PINEY WOODS — Resting in a grassy, wooded area of Piney Woods School’s campus in Rankin County are the graves of its founder Laurence C. Jones and his wife Grace Jones, facing the log cabin where the school’s first classes commenced in 1909 and where students slept and ate.
Every graduation, students visit their graves and unite in prayer and song.
This is the spirit of Piney Woods School, the largest and second oldest of four historically black boarding schools in the U.S.: Legacy.
It’s in every inch of the soil of the 65-acre campus, a place where Mississippi’s schools for the deaf and blind once were housed.
It’s in the school buildings’ bricks, many of which were handmade by former students.
It’s in the livestock and harvest on the school’s 500-acre farm that students have taken care of for generations.
It’s in the leadership of the school. Will Crossley is the fifth president and first alumnus to head Piney Woods School.
Crossley, who started at Piney Woods in August 2014, is taking on a balancing act. With legacy in mind, Crossley is implementing a new curriculum this school year, maintaining a focus on this historic institution’s core elements: trades and careers, academics and students’ personal development.
“The challenge is figuring out how to best serve our kids and prepare them for the world they’re growing and going into, with respect to an incredible legacy and an extraordinary history that we have as a school,” Crossley said.
He’s striving to stay true to the school’s history but in a modern way. He calls it “traditional plus.”
When it comes to careers, Crossley wants students to look beyond the basics of the school’s historic teaching of trades and see all the modern possibilities that those skills can be used for. That’s the goal of the long-established work study program where students help offset their tuition by doing work on campus that relates to their professional goals.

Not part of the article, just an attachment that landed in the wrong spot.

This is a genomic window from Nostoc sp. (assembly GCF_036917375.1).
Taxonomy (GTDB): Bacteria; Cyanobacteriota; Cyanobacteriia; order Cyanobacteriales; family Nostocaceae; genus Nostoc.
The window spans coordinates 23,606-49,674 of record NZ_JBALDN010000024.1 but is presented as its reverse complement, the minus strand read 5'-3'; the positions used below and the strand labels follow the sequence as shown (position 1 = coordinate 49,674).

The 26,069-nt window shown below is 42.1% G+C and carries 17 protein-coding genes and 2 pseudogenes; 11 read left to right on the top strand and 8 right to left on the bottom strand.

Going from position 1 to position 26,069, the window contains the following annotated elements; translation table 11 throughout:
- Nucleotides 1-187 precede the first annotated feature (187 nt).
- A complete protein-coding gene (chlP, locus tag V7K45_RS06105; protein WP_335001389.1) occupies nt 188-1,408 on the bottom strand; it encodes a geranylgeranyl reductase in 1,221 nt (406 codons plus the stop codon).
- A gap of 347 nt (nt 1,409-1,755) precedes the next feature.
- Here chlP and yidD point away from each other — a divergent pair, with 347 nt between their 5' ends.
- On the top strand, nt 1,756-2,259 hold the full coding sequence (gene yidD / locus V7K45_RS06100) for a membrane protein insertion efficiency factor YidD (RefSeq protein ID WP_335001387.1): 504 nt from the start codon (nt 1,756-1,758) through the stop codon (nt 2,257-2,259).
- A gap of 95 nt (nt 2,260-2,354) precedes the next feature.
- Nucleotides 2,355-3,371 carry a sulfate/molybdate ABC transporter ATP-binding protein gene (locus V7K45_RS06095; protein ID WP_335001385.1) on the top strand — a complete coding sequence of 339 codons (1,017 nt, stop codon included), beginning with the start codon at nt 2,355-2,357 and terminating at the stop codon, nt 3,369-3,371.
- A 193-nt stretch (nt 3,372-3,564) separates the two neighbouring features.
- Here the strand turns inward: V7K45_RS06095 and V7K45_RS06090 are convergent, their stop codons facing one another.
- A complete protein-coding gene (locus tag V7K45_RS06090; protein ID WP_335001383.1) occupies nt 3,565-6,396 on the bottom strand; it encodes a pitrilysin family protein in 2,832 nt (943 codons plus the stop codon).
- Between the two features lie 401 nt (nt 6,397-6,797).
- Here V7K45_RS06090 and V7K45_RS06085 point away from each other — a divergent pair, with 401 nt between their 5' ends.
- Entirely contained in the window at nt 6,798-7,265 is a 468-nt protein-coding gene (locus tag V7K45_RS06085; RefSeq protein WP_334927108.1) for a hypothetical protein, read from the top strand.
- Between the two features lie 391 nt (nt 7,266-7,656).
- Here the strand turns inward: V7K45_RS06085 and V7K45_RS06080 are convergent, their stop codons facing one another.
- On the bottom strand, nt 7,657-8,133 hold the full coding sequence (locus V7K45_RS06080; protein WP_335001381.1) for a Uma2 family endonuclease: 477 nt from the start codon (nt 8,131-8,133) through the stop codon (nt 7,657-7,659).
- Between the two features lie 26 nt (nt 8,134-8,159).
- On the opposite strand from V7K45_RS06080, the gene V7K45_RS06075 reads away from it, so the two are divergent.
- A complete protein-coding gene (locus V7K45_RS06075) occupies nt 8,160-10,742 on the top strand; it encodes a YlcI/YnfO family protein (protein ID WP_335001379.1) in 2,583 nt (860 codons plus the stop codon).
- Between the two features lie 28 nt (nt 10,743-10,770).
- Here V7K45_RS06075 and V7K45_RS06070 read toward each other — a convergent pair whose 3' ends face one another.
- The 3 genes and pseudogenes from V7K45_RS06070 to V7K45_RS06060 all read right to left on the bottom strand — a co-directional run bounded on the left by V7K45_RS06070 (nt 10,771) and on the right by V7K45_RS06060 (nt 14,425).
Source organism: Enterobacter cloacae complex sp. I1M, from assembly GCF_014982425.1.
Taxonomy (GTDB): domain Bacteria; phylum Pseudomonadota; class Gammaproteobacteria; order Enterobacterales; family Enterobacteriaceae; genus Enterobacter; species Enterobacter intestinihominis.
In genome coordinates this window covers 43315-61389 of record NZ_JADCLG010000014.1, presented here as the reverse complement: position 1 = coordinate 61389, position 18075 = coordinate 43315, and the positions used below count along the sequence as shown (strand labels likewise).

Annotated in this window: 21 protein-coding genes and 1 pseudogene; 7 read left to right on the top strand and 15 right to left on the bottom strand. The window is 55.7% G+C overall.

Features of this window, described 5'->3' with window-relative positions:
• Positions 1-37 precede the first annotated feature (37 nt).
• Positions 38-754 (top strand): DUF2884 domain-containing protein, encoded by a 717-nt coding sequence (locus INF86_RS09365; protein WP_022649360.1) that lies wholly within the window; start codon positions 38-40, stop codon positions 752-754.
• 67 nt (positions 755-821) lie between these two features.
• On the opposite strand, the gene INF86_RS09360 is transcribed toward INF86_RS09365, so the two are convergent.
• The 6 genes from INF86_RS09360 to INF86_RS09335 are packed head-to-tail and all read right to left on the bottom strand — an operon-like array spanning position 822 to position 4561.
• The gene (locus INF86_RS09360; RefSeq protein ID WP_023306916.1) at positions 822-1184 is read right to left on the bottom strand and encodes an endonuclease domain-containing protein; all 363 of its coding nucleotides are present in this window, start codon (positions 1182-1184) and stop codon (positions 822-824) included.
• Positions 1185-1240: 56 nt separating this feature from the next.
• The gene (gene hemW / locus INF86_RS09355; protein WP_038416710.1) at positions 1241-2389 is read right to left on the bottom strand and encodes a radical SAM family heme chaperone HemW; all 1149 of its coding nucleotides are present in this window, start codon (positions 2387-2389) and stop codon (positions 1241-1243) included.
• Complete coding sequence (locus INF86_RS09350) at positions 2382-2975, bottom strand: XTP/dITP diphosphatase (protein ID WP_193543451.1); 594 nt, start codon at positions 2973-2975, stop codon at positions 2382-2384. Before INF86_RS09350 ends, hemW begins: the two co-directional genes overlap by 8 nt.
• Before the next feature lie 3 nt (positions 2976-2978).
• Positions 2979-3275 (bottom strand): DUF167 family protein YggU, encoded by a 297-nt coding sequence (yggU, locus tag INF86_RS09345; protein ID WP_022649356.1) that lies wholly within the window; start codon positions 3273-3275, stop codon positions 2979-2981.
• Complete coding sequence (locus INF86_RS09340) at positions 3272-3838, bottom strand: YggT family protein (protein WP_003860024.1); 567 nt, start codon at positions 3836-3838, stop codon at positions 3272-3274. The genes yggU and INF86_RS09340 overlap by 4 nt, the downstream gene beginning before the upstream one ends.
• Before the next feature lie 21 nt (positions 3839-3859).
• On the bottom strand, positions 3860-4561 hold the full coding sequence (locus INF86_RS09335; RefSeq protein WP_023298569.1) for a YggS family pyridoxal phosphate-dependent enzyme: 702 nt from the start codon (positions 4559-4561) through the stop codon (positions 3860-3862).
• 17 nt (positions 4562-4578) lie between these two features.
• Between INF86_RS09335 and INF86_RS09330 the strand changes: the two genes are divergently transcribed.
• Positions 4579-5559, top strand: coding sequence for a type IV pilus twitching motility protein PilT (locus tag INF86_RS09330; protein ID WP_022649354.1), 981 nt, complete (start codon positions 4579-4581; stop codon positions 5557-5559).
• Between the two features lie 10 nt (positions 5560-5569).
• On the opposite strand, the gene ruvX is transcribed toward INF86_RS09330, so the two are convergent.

According to the school’s website, the tuition can go up to $23,000 per year. Some students get scholarships and discounts based on financial needs, but all students still defray part of their tuition through the work program.
The academic program will shift from content-focused to reflect a concentration on acquiring professional skills like critical thinking and oral and written communication. The school will also implement more technology, “using the power of the Internet to advance students’ work,” Crossley said. Moving away from traditional printed textbooks, excluding novels, 9th and 10th graders will receive a laptop or tablet this year.
One of those students will be 10th grader Kordai Baylous. Last year was his first year at Piney Woods, and he and his family have already seen how the school has enhanced his life and learning.
Baylous says he feels his teachers at his old school didn’t really care, compared to his instructors at Piney Woods who give him and other students extra time and academic attention outside of class. He said he used to have a hard time with science, but his science teacher at Piney Woods last year slowed down the steps for him, making it easier to understand. Now he’s looking forward to science class this year and trying out AP classes.
Even when students don’t seem to be struggling, teachers will pull students aside and tell them that they can do better, Baylous says, if they think students aren’t tapping into their full potential.
Similar to Baylous, Crossley remembers that “when he was a student at Piney Woods, he was told repeatedly that he was capable of anything.”
“I was told repeatedly that no matter my race, my color or my creed, I was capable as anyone else,” Crossley said. “By the time I graduated from here I actually believed those things, and I set about proving those things. Piney Woods gave me all the support I needed to go on and be successful in college and beyond.”
This same type of teaching is why Baylous has dreams of becoming an electrical engineer and attending UCLA. He says, although he was academically successful at his old school, his goals wouldn’t be as developed and his future wouldn’t seem as “bright” as they are now if he hadn’t come to Piney Woods.
“I was the shy kid,” said Baylous, who’s noticed his self-confidence and social skills grow since coming to Piney Woods. “But now that I go here, it put me in situations where I can’t be shy. I have to be outgoing and social.”